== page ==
Review Summary: American Football's one and only full length. This CD is very relaxing, and hard to put in a genre. I would use the words "feel good" and "chill" to describe this album.10 of 19 thought this review was well written
For some background, American Football was a trio from Urbana, Illinois. I can’t say they fit into a specific genre. I see them labeled as “indie,” but some more fitting adjectives I can think of are “chill, feel good, and relax” music. This is the kind of band that can make an entire CD, and as you listen to it, it feels as if every song was meant for you personally. This CD is an excellent listen regardless of what mood you are in.
In their first full length CD, they don’t change much from their prior EP released one year earlier, mostly soft, mellow music. Their drummer Steve Lamos plays trumpet on some tracks and that trumpet sound fits perfect with their music. In my opinion, it is that trumpet that pushes it from “great” to “superb.”
From the very first song, “Never Meant,” you can pretty much tell this is going to be a good CD. It starts with what sounds like a sound check for the drums, and than Steve clicks the band in. The electric guitar comes in with some soothing picking, and than after a little you get your first taste of the amazing vocals/lyrics on this album.
The vocals/lyrics are what really stick out. Their bassist Mike Kinsella is also their singer. You might recognize that name; he is also in the band Joan of Arc. It amazes me how he can write his lyrics, and they fit perfect with the song. Some great lyricists don’t get recognized because the music of the band doesn’t necessarily fit with them. Some lyrics on this album are depressing, and some just make you think. Whether they are about a girl or just about life in general and the struggles everybody has at some point in their life, anybody can relate to what he is singing. Even if he wasn’t a good lyricist, his vocals could make anything sound meaningful. He could be singing about bananas and mayonnaise and still hit home with someone. He sings with a lot of emotion and that is something a lot of singers lack. You always know he really means what he is singing.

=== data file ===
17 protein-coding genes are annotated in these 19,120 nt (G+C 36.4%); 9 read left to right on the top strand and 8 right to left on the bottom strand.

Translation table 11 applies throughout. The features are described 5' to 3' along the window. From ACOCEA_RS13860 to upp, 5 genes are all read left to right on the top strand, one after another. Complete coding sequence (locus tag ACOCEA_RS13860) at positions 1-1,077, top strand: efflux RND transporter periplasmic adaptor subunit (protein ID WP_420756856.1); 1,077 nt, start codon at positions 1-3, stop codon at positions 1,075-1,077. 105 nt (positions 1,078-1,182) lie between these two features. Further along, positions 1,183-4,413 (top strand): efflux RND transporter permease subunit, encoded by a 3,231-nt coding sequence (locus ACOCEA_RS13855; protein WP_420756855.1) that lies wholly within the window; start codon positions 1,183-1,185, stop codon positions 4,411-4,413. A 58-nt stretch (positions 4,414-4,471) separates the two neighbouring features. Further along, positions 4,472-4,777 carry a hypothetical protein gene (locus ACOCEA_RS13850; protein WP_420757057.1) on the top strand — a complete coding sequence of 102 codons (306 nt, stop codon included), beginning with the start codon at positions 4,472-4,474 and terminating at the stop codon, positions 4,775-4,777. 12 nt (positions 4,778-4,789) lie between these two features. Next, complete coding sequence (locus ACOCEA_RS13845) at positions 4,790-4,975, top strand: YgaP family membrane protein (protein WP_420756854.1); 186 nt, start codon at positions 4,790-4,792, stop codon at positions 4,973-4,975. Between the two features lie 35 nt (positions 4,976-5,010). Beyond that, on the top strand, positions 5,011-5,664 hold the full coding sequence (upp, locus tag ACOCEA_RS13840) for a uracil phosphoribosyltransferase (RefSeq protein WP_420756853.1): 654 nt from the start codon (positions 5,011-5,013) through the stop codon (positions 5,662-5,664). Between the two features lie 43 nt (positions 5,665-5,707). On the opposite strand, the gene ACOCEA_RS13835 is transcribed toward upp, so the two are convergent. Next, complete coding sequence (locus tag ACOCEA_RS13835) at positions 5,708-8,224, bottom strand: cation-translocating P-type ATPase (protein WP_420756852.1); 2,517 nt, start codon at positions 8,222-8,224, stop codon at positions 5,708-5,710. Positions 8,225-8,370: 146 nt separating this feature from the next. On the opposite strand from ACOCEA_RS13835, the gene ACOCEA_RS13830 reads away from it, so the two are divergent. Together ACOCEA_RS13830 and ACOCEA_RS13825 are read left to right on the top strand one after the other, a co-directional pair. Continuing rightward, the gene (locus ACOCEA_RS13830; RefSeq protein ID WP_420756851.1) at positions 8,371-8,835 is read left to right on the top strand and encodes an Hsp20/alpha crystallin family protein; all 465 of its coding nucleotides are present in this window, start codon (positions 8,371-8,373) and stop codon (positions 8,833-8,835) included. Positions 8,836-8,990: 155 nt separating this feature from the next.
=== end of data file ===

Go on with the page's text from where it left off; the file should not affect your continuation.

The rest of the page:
The guitar on this album is played by Steve Holmes. Now, I am not a guitarist, so I cannot judge him by technical skill, but I can say that whatever he is doing sounds great. For most of the album he is just picking, but there is some strumming in the choruses. The picking helps bring out how relaxing this album really this. Just because this CD is pretty mellow, doesn’t mean the guitar doesn’t stick out.
On a pretty soft album, people may think that the drummer can’t really stick out. However, the drums on this album are not boring. Being a drummer I can say it would be real easy to just play something simple. With this kind of music, he probably wouldn’t catch much slack for playing simple either, but it wouldn’t help the music. He plays some pretty technical beats and knows exactly what to play, and when to play it. He knows when to play, and when to hold back, which are both just as important in the finished product of a song. A great standout track for Lamos’ drumming is “I’ll See You When We’re Both Not So Emotional.” What he is playing is fairly technical, but also fits the song perfect.
Throughout this album everything fits perfect. Out of everything I have heard, I can’t say I have listened to an album as soothing and relaxing as this. No matter what you are going through, you will be able to relate to this CD.
- Great for relaxing
- Mixed very well
- Could use some more interesting bass
- Needs a little more variety
- Never Meant - The first track on the album. This showcases almost everything I mentioned that makes this album so great. The drums sound great on this song and the vocals are very nicely done. One of my favorite album-openers.
- Honestly? - When I was talking about the lyrics and emotional vocals in this album, this is the main song that was popping in my head. In all my favorite albums, there is one line or just one small segment in a particular song that I just love, and for this CD it would have to be in this song where Mike sings “All the Whos are there, but the Whys are unclear.” I know it sounds odd to base it on one line, but line bumps him up to one of my favorite vocalists.
- I’ll See You When We’re Both Not So Emotional - This song starts out with probably my favorite drums on the CD. I think this song, like Never Meant, showcases what they do very well. Listen to this for an idea of what the band is all about.